Living in a place where we experience all four seasons including what can be a sometimes very snowy winter, I have had to come up with some pretty ingenious ways to care for chickens during weeks on end of nasty weather. One such way that I have done so this year is with this adjustable chicken run tarp.
Chickens unlike ducks do not like to be wet. Even though chickens can handle a bit of rain and snow, their feathers should never be soaked through to their skin. The chickens need a dry environment. This also goes for their coop and run. The coop should be filled with dry bedding and the run should be free from stagnant water, especially due to the risk of coccidiosis.
To combat this, one of the easiest things you can do is add a roof to your run. Not only does it keep out weather, a roof can also keep out predators and other wildlife. However sometimes that is not enough.
For years, every fall I wrap the run with heavy duty (at least 4 mil thick) clear plastic sheeting. With a staple gun in hand, I methodically enclose the run. This has worked great but I have felt guilty that the chickens were unable to interact with the outdoor world beyond the plastic wrapping. Last year, we had so much snow that it was not until April that I could remove the wrapping. I felt badly and by late spring we had a few bored chickens pick up the terrible habit of pecking. Despite filling the run with daily distractions to prevent boredom it was still not enough. The girls missed free-ranging and they missed seeing out. This year I had decided to do something different.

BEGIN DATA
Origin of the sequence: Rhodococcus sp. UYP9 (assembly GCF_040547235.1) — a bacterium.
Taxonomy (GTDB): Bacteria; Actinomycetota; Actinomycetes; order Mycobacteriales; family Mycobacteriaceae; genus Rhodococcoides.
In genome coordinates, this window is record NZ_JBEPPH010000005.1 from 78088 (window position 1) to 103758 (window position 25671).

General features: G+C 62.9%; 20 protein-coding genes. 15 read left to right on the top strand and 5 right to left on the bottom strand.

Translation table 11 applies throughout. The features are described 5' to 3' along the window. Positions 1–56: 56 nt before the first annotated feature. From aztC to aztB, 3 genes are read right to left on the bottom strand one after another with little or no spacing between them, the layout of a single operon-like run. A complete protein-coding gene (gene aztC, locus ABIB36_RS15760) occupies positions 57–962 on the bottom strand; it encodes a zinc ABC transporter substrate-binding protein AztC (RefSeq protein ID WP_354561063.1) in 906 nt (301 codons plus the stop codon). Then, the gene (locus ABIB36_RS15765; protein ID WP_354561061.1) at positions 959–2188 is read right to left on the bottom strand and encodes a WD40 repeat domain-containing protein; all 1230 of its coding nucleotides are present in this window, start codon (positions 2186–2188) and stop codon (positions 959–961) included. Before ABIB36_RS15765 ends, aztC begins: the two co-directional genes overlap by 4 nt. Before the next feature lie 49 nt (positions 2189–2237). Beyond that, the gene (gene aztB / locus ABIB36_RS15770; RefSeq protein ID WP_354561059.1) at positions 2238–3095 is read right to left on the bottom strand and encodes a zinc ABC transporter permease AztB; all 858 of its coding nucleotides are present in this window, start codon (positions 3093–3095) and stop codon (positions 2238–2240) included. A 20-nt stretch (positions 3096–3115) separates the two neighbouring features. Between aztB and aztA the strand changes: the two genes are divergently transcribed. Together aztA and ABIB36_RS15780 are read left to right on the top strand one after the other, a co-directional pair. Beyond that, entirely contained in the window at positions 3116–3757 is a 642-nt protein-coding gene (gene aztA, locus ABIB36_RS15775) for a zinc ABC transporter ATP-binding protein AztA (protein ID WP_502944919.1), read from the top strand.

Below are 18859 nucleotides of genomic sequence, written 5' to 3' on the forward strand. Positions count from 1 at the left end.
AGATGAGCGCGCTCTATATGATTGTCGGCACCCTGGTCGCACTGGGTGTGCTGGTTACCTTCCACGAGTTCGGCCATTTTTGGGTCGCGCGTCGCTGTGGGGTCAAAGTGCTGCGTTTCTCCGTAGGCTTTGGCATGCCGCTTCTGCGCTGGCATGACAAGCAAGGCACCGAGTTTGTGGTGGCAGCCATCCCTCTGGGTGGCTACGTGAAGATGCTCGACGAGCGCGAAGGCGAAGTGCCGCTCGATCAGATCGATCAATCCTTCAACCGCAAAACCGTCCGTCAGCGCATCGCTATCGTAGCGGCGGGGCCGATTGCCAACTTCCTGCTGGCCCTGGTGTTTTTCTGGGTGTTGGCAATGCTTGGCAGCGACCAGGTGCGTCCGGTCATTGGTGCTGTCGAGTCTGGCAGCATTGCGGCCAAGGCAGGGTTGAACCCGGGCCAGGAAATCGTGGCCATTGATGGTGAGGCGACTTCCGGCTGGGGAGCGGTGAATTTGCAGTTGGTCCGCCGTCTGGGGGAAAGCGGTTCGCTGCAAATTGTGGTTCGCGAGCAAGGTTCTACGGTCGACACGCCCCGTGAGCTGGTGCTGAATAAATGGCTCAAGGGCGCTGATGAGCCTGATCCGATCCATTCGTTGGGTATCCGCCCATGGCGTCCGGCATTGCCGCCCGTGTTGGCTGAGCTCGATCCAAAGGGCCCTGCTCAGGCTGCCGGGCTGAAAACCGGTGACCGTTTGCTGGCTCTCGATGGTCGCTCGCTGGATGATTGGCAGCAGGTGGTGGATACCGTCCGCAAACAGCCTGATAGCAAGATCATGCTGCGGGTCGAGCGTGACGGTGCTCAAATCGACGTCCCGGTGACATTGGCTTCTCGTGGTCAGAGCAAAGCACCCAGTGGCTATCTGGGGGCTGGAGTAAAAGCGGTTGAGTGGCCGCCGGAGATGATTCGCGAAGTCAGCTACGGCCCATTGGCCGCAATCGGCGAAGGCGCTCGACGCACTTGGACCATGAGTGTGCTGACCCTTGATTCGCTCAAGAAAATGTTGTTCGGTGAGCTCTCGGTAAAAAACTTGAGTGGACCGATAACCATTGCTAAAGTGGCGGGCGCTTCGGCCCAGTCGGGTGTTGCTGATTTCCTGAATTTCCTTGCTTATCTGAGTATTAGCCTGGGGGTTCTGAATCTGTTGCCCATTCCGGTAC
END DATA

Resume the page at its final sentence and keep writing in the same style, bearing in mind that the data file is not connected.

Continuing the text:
I wanted to create plastic tarps that could be rolled down during the nasty winter weather, but as soon as it passed, I wanted to be able to roll those up so the girls could see out. On the back side of the coop, I decided to use blue plastic tarps. On the front side of the coop I decided to use the clear plastic to allow natural light to penetrate through as not to disrupt egg laying.
Egg laying is stimulated by sunlight. Chickens need approximately 14 hours of light each day to be productive.
With metal s hooks and some garden ties, I secured the blue tarps to the run. I can roll them up all the way, half-way or have them all the way down.